The Squamish First Nation has signed agreements with the B.C. government on a number of Olympic-related projects, and stands to benefit financially from the Games.

But Capilano said he's opposed to the elected chiefs who made those deals, declaring the land belongs to his ancestors and grandchildren – not the B.C. government.

Capilano said many Squamish people have been too afraid to speak out until now. "Their livelihood comes from the elected chiefs, so they're put in line as soon as they stand up.

"A lot of them talked to me and I know what's in their hearts. So all I can say is that there will be, if necessary, there will be a great bundle of us here if it carries on."

On Monday, a B.C. Supreme Court judge ordered the protesters to move out, to allow the construction to begin – or to face being arrested. The Coalition to Save Eagleridge Bluffs is appealing that ruling.

The protest camp went up a month ago, in an effort to stop the provincial government from building a new section of highway through the area . Instead the coalition wants the government to build a tunnel.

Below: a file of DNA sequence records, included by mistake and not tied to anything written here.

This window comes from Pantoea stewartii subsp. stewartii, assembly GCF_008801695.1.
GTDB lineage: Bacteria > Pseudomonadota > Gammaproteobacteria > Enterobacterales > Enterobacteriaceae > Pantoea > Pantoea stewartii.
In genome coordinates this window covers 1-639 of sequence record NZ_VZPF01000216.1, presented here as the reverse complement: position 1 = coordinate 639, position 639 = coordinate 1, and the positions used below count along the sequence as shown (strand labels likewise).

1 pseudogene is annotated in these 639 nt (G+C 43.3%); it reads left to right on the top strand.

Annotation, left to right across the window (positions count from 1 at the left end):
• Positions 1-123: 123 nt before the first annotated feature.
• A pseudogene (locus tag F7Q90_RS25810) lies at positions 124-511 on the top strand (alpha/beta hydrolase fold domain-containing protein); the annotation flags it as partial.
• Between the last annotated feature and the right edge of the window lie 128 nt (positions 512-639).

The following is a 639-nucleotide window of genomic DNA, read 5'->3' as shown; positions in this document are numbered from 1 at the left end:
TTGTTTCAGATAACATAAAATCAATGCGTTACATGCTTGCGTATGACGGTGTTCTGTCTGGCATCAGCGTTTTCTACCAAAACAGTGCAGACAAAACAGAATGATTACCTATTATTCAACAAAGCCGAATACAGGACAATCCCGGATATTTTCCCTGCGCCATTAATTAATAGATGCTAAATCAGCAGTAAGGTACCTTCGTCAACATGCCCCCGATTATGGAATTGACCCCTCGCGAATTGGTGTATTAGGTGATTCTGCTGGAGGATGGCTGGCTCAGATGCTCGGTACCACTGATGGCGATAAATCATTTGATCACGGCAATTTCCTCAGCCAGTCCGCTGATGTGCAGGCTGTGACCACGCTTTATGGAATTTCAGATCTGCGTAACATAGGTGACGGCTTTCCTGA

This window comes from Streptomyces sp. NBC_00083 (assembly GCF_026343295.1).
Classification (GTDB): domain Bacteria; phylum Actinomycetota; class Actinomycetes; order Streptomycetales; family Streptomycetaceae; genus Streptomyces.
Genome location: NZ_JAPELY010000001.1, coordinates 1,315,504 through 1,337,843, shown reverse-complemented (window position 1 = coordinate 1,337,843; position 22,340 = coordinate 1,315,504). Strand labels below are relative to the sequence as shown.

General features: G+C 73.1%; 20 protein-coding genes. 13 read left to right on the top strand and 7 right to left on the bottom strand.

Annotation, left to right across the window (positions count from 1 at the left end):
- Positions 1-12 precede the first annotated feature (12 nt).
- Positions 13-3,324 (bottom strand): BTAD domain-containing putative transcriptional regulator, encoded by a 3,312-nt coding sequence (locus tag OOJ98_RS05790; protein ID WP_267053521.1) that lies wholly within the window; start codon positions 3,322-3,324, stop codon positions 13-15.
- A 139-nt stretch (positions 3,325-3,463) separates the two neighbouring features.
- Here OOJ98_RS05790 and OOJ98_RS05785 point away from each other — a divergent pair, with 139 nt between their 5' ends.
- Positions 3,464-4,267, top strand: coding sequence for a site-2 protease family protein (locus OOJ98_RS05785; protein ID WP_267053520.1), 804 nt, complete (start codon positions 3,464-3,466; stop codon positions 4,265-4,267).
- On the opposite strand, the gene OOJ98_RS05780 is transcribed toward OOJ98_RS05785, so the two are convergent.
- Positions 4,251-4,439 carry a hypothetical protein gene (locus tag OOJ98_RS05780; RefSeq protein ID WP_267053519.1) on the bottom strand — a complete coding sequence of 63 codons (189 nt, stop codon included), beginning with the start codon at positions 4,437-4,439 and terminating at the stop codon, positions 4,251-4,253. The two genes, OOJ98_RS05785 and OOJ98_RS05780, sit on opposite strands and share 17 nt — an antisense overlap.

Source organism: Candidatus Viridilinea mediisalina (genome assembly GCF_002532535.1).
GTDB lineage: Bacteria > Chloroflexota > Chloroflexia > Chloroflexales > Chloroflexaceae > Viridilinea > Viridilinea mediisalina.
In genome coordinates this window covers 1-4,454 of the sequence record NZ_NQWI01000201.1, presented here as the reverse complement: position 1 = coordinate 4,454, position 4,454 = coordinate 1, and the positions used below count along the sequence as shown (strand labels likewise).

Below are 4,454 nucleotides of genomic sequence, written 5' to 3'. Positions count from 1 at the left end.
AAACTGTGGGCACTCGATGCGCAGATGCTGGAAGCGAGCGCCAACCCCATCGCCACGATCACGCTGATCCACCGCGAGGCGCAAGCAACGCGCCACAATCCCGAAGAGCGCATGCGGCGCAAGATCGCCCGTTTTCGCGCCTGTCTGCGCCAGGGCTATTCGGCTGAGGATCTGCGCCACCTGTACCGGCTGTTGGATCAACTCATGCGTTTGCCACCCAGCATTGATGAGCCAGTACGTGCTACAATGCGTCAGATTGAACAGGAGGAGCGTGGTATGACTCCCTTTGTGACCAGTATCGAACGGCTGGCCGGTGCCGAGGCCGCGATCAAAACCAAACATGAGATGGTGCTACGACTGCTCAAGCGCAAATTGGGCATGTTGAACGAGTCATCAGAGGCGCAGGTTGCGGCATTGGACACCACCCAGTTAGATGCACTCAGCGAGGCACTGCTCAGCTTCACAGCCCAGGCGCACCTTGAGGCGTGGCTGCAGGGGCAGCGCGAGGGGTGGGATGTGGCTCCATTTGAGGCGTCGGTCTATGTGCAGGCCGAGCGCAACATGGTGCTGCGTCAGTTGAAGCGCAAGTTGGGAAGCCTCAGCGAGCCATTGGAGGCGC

Cuban President Fidel Castro said he would offer his resignation if the United States, can prove that he has a huge personal fortune as claimed by Forbes magazine.

Fidel Castro made a special TV appearance on Monday along other Cuban personalities to respond to the defamation by the US Forbes business magazine, which released an article listing him among the world’s ten richest leaders.

“I challenge everyone, above all that petty thief Bush, the US intelligence agencies, the thousands of banks in the world, to prove it.” he said and added that “If they can prove that I have a bank account abroad with 900 millions, or 1.5 billion dollars, or with one single dollar, I will resign my post.”